WASHINGTON -- Courtney Harris Funn and Mary E. Fields, a couple of Maryland Democrats not normally involved in national politics, got caught up yesterday in the Bush administration's fast-moving campaign to make its case for Supreme Court nominee Clarence Thomas.
Their names showed up on a list of 176 women banded together in a hastily formed group, "Women for Judge Thomas." Their recruitment into the group illustrates the close attention the administration is giving to details of its effort to make sure the public message America hears about the nominee is not just a negative one.
Using "networking" among friends and organizations, the administration is hastily assembling pro-Thomas groups and arranging pro-Thomas events.
Ms. Funn, a Baltimore native now living in Upper Marlboro, learned just last week that the new women's group was being formed. A friend, Nila Stovall, who heads a bureau with the Labor Department here and is active in Republican affairs, told her that public announcement of the group's formation was to be made yesterday, according to Ms. Funn.
The date apparently was no coincidence.
Seconds after the end of a news conference by an anti-Thomas women's group, the Women's Legal Defense Fund, another Labor Department official -- the head of the department, Secretary Lynn Martin -- stood up at a separate news conference down the hall at the National Press Club to reveal the existence of "Women for Judge Thomas."
The list of women recruited into that effort is filled with Republicanofficeholders, but it is not confined to them. It also involves a bipartisan group of women from across the nation -- including Maryland Democrats Funn and Fields.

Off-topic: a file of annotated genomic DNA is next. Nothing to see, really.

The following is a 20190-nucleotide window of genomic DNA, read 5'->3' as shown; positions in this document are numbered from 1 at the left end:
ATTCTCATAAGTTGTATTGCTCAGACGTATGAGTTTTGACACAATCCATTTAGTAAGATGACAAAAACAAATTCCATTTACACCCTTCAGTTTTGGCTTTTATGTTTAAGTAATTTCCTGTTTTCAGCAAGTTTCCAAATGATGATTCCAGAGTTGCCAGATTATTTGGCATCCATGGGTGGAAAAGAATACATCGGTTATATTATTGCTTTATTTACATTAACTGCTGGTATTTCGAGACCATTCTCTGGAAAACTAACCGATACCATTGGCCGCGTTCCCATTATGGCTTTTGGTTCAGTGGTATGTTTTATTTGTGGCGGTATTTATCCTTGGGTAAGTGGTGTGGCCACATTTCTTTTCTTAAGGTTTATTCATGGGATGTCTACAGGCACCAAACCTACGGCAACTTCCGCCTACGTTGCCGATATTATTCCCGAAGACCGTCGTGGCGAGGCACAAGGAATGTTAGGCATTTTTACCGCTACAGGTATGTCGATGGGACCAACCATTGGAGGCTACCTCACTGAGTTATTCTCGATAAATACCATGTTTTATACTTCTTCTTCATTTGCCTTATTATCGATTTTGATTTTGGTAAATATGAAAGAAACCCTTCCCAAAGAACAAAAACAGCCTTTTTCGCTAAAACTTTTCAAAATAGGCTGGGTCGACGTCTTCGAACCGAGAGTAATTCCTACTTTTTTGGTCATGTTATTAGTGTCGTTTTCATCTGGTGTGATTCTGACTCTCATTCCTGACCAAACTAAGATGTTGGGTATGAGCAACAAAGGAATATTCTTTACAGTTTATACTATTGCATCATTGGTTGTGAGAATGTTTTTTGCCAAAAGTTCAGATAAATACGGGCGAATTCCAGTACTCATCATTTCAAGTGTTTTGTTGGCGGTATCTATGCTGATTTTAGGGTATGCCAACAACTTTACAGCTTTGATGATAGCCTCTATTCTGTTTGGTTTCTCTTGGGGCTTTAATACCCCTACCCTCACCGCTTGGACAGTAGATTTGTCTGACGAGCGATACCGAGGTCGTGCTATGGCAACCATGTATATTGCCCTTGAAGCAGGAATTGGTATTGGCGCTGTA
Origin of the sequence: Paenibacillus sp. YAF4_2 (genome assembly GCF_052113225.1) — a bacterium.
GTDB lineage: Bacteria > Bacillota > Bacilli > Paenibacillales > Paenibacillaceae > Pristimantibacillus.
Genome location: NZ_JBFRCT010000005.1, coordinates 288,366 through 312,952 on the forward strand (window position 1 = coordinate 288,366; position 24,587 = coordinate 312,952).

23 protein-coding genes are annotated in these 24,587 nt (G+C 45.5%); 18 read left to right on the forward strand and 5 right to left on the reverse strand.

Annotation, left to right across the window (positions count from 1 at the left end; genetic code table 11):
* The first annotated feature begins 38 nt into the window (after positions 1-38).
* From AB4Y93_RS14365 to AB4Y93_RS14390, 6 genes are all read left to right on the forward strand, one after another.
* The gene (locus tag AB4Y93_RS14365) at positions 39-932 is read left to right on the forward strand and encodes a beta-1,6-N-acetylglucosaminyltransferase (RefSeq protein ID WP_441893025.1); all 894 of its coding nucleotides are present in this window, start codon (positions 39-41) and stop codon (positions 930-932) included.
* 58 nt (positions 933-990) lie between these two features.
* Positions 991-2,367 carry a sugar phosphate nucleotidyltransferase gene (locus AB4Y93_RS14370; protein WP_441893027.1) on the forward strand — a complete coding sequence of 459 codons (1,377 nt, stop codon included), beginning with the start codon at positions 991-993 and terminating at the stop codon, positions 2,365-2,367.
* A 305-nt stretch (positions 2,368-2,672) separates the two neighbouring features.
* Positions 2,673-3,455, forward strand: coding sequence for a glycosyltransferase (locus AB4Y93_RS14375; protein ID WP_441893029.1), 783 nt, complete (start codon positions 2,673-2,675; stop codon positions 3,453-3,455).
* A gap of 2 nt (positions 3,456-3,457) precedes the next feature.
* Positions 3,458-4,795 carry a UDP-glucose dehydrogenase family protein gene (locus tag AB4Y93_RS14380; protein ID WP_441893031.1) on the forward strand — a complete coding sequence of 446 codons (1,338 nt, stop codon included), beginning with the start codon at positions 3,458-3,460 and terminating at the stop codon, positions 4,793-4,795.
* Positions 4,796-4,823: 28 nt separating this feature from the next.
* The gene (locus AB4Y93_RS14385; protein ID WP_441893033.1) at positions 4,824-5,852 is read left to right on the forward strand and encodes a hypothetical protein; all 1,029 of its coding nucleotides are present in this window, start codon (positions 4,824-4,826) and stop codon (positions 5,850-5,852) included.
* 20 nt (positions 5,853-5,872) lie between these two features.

Coincidentally, Ms. Funn works at a place named for the Supreme Court justice whom Judge Thomas would replace -- she is director of library services at the Thurgood Marshall Library at Bowie State University.
"I never ever really dreamed of having anything to do with" the Clarence Thomas nomination, Ms. Funn said.
But, she said, she agreed to let her name be used by the new organization when she got a call from Ms. Stovall, an old friend whom she said she trusts.
She is, Ms. Funn said, now definitely in favor of the Thomas nomination.
Ms. Fields, by contrast, is not that firm in her position, although she, too, accepted an invitation to be identified with "Women for Judge Thomas."
Said Ms. Fields, who heads the Office of Food and Nutrition Services in Maryland's Department of Human Resources in Baltimore: "I am not against his nomination. I am somewhere between 'for' and 'give him a chance.' "
Her involvement with the pro-Thomas organization, she said, came through her friends -- Republicans -- who are sorority sisters in Zeta Phi Beta, a black women's service sorority.
About three weeks ago, she said, the Thomas nomination came up as a topic of discussion at a legislative conference of Zeta Phi Beta here. The formation of a women-for-Thomas group was suggested at that time, and that led to a request to Ms. Fields to sign up. She did.